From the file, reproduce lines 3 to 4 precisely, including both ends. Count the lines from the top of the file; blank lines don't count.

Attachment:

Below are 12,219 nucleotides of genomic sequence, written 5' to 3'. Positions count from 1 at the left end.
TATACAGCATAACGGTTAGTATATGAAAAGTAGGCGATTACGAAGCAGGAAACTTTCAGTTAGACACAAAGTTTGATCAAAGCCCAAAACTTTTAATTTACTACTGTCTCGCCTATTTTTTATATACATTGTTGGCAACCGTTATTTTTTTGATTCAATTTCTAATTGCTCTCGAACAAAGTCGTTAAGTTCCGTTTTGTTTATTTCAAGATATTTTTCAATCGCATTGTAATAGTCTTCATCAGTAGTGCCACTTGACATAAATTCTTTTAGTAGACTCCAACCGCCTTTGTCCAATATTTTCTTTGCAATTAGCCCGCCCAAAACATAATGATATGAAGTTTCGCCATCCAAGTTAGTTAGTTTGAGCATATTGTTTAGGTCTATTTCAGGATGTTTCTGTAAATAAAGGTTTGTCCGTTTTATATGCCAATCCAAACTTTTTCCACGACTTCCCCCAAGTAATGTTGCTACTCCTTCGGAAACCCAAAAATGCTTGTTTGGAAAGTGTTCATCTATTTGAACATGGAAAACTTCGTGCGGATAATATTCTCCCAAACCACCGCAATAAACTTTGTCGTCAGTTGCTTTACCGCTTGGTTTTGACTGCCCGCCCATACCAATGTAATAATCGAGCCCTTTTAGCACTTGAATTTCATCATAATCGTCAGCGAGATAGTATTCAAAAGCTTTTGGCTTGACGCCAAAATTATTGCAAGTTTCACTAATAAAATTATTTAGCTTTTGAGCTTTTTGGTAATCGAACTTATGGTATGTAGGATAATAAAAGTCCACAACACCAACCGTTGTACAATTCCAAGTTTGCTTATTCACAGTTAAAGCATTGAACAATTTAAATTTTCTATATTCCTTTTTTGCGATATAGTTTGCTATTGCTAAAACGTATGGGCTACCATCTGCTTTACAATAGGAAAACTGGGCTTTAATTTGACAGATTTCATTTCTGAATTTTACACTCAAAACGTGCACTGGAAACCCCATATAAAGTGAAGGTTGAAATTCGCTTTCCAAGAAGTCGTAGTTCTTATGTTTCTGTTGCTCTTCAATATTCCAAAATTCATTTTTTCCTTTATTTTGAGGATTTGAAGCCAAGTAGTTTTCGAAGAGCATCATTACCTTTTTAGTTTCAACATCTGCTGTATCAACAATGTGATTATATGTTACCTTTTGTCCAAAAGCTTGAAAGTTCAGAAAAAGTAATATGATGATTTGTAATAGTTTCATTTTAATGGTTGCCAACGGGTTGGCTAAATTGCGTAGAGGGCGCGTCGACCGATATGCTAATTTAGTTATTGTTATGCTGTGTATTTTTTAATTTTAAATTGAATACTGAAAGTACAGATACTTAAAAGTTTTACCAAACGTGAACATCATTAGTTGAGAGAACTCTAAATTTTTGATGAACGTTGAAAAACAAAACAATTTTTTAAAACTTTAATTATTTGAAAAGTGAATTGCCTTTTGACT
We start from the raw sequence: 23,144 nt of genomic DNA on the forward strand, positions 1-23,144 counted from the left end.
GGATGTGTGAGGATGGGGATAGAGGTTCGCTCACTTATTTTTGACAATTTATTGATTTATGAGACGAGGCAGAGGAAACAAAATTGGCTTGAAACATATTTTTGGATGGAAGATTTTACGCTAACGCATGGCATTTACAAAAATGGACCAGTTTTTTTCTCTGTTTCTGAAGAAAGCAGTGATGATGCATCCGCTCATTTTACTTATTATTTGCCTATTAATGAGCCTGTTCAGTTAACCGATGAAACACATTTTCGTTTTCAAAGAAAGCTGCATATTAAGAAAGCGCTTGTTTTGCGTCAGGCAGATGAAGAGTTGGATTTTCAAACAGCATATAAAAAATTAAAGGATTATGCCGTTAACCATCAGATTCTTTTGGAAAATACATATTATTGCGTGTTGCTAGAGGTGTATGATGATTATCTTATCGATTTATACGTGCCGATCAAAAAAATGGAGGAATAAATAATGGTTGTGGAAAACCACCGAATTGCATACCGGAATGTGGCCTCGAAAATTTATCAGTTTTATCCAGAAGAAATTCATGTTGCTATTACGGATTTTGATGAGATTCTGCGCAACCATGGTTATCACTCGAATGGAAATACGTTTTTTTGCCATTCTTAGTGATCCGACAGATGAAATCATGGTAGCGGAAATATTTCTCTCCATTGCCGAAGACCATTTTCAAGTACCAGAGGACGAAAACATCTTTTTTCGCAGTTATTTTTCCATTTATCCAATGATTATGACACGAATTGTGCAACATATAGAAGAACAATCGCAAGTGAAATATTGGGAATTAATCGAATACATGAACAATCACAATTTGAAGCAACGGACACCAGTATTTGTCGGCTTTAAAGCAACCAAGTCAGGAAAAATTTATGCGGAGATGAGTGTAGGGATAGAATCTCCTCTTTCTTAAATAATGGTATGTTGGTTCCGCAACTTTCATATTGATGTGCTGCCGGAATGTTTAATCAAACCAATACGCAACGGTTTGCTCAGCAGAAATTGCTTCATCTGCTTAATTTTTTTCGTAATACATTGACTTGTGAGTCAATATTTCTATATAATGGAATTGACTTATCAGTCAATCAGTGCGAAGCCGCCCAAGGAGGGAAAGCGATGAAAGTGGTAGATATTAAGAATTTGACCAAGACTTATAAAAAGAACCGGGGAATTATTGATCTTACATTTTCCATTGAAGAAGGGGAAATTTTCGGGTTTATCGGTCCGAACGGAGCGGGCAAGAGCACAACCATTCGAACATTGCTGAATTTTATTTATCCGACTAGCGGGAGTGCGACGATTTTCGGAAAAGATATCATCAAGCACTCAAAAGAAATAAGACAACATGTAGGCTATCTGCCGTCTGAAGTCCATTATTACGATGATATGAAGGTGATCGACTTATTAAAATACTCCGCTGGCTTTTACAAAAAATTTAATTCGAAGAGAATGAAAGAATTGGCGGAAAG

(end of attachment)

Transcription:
We start from the raw sequence: 23,144 nt of genomic DNA on the forward strand, positions 1-23,144 counted from the left end.
GGATGTGTGAGGATGGGGATAGAGGTTCGCTCACTTATTTTTGACAATTTATTGATTTATGAGACGAGGCAGAGGAAACAAAATTGGCTTGAAACATATTTTTGGATGGAAGATTTTACGCTAACGCATGGCATTTACAAAAATGGACCAGTTTTTTTCTCTGTTTCTGAAGAAAGCAGTGATGATGCATCCGCTCATTTTACTTATTATTTGCCTATTAATGAGCCTGTTCAGTTAACCGATGAAACACATTTTCGTTTTCAAAGAAAGCTGCATATTAAGAAAGCGCTTGTTTTGCGTCAGGCAGATGAAGAGTTGGATTTTCAAACAGCATATAAAAAATTAAAGGATTATGCCGTTAACCATCAGATTCTTTTGGAAAATACATATTATTGCGTGTTGCTAGAGGTGTATGATGATTATCTTATCGATTTATACGTGCCGATCAAAAAAATGGAGGAATAAATAATGGTTGTGGAAAACCACCGAATTGCATACCGGAATGTGGCCTCGAAAATTTATCAGTTTTATCCAGAAGAAATTCATGTTGCTATTACGGATTTTGATGAGATTCTGCGCAACCATGGTTATCACTCGAATGGAAATACGTTTTTTTGCCATTCTTAGTGATCCGACAGATGAAATCATGGTAGCGGAAATATTTCTCTCCATTGCCGAAGACCATTTTCAAGTACCAGAGGACGAAAACATCTTTTTTCGCAGTTATTTTTCCATTTATCCAATGATTATGACACGAATTGTGCAACATATAGAAGAACAATCGCAAGTGAAATATTGGGAATTAATCGAATACATGAACAATCACAATTTGAAGCAACGGACACCAGTATTTGTCGGCTTTAAAGCAACCAAGTCAGGAAAAATTTATGCGGAGATGAGTGTAGGGATAGAATCTCCTCTTTCTTAAATAATGGTATGTTGGTTCCGCAACTTTCATATTGATGTGCTGCCGGAATGTTTAATCAAACCAATACGCAACGGTTTGCTCAGCAGAAATTGCTTCATCTGCTTAATTTTTTTCGTAATACATTGACTTGTGAGTCAATATTTCTATATAATGGAATTGACTTATCAGTCAATCAGTGCGAAGCCGCCCAAGGAGGGAAAGCGATGAAAGTGGTAGATATTAAGAATTTGACCAAGACTTATAAAAAGAACCGGGGAATTATTGATCTTACATTTTCCATTGAAGAAGGGGAAATTTTCGGGTTTATCGGTCCGAACGGAGCGGGCAAGAGCACAACCATTCGAACATTGCTGAATTTTATTTATCCGACTAGCGGGAGTGCGACGATTTTCGGAAAAGATATCATCAAGCACTCAAAAGAAATAAGACAACATGTAGGCTATCTGCCGTCTGAAGTCCATTATTACGATGATATGAAGGTGATCGACTTATTAAAATACTCCGCTGGCTTTTACAAAAAATTTAATTCGAAGAGAATGAAAGAATTGGCGGAAAG